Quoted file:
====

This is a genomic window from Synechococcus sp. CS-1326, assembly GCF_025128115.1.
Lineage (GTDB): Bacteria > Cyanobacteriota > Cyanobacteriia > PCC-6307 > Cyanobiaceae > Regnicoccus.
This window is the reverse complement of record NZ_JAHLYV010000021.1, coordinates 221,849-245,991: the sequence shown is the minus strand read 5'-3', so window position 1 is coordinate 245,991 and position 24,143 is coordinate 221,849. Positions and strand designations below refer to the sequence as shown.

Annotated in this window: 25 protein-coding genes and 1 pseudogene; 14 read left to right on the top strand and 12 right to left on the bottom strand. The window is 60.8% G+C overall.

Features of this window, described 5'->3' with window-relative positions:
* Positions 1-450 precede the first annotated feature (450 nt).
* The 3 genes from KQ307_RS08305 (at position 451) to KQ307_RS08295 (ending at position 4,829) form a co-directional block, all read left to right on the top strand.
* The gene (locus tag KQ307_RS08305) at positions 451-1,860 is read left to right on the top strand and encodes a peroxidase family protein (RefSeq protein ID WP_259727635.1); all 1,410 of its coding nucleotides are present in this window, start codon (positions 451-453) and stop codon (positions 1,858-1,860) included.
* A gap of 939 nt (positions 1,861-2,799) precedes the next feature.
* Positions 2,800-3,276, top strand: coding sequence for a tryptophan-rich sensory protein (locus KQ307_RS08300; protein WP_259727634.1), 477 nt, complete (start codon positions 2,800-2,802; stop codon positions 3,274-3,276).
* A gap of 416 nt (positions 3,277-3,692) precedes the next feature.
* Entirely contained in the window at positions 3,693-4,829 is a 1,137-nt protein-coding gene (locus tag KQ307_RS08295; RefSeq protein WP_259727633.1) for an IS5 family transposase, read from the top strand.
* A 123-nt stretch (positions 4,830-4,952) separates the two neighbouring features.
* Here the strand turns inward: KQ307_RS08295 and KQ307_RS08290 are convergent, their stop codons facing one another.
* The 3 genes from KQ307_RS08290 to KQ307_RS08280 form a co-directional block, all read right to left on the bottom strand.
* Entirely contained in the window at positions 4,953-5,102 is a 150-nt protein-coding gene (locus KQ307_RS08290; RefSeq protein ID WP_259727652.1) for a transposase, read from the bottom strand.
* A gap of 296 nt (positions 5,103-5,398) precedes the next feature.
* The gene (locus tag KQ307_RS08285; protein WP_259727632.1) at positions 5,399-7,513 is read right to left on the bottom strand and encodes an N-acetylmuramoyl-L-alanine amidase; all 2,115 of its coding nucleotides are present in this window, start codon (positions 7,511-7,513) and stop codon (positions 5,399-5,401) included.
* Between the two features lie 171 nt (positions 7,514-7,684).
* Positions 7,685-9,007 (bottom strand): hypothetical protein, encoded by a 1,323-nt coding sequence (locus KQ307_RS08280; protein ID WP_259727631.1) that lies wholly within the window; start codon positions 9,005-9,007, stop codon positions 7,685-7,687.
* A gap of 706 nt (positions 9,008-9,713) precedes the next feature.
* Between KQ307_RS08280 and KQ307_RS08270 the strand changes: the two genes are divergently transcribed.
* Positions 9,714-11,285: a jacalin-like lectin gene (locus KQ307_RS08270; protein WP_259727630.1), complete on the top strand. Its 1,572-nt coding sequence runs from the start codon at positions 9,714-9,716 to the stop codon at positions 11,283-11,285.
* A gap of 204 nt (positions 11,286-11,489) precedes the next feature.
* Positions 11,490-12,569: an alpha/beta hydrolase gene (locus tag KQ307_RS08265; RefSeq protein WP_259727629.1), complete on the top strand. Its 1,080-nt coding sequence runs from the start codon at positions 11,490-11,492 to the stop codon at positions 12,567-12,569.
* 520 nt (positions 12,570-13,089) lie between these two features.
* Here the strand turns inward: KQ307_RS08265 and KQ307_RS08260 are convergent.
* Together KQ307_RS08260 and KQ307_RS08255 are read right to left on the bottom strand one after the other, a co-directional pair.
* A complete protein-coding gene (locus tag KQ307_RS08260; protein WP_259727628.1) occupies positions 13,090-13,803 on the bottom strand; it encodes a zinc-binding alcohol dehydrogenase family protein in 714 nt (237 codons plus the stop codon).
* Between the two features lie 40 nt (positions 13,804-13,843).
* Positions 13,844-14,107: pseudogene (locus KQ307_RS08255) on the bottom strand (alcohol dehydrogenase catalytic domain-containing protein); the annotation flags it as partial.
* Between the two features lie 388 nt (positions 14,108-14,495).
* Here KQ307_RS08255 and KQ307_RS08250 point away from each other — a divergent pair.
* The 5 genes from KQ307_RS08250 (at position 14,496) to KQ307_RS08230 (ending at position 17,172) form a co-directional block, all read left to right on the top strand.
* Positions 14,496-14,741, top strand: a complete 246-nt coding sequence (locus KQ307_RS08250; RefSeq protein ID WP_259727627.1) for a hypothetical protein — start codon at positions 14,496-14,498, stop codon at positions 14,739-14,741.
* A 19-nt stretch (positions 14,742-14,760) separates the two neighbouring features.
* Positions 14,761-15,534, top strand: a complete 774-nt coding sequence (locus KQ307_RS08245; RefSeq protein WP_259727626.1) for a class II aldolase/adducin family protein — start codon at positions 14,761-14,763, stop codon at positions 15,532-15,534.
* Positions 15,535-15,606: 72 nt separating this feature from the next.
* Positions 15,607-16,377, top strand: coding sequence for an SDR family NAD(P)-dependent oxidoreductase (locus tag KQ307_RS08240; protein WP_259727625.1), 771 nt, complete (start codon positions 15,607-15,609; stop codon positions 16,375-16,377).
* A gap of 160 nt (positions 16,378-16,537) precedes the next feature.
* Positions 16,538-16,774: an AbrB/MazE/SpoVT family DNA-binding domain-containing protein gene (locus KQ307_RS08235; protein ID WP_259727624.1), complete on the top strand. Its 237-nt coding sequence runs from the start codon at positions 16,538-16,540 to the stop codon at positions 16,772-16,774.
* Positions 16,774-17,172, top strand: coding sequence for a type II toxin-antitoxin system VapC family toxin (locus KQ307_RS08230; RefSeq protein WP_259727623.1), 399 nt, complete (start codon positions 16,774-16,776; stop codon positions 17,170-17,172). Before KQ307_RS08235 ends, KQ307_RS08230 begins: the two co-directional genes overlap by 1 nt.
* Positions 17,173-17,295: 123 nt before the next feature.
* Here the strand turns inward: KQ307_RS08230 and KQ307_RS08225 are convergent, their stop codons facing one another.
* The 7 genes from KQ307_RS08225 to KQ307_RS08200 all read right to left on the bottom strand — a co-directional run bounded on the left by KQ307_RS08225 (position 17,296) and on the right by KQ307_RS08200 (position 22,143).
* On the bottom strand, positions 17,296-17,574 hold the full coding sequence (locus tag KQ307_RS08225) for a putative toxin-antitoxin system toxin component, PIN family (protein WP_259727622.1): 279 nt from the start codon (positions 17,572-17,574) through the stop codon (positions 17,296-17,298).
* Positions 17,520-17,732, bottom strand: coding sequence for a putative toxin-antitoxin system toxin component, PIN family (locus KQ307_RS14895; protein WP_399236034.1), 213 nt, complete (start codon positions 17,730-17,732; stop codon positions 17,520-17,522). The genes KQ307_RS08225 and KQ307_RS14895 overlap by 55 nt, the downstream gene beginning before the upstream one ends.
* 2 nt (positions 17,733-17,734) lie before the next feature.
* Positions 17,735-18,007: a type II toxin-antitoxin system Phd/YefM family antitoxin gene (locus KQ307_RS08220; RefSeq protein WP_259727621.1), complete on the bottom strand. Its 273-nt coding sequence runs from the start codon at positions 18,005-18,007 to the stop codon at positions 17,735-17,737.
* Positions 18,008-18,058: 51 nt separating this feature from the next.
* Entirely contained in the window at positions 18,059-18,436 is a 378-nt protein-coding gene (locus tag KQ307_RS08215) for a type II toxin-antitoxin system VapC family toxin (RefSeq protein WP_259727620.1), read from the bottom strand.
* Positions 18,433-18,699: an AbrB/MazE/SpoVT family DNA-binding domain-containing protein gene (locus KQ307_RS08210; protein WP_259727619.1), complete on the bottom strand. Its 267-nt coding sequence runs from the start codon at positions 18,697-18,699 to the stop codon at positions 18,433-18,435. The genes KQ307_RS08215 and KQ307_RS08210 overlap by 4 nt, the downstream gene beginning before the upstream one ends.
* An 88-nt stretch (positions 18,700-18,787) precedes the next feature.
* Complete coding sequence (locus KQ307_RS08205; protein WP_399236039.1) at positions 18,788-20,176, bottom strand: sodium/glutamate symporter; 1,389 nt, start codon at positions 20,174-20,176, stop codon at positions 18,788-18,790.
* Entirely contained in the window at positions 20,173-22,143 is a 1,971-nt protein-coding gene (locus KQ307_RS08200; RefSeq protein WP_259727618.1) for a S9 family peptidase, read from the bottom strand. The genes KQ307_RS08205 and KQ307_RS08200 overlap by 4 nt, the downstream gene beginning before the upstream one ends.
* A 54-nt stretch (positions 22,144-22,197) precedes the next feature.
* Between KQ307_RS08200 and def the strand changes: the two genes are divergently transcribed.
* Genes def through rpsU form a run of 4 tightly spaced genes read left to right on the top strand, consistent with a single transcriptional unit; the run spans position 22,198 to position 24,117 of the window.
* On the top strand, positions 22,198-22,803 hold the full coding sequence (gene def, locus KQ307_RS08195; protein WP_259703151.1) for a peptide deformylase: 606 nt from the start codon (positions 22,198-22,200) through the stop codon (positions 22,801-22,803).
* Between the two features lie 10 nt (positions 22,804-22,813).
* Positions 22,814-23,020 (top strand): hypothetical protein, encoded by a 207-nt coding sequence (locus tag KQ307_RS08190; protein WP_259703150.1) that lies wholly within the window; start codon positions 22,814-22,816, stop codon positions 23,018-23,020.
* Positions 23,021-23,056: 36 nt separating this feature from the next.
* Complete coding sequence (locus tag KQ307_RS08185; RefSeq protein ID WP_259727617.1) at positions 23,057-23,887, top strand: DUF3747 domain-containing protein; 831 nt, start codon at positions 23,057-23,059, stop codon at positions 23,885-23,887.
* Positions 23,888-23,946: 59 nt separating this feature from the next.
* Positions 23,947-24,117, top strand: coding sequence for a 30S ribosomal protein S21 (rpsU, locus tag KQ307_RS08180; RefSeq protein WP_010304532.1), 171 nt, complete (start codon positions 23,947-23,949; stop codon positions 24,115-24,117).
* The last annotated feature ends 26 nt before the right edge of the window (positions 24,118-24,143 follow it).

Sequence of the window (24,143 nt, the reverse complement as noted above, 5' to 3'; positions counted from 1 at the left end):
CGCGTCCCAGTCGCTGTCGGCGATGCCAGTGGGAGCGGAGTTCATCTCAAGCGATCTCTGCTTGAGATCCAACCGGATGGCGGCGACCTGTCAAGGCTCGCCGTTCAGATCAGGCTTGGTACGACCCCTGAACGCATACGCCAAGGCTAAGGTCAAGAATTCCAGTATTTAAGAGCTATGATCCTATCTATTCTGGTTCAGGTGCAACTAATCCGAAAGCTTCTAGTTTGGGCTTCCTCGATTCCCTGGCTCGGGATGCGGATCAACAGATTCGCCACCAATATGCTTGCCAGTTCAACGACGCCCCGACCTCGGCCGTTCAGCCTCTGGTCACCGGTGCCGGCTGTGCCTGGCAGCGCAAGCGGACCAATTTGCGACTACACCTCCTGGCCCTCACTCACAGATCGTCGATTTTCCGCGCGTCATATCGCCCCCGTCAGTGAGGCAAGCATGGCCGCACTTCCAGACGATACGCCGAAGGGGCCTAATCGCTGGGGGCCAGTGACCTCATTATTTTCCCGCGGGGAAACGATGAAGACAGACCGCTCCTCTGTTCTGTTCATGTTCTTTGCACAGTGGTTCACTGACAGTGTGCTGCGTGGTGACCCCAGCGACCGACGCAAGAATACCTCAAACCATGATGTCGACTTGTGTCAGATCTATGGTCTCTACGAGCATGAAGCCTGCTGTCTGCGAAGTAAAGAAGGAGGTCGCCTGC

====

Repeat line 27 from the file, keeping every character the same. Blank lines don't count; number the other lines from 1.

* Here the strand turns inward: KQ307_RS08265 and KQ307_RS08260 are convergent.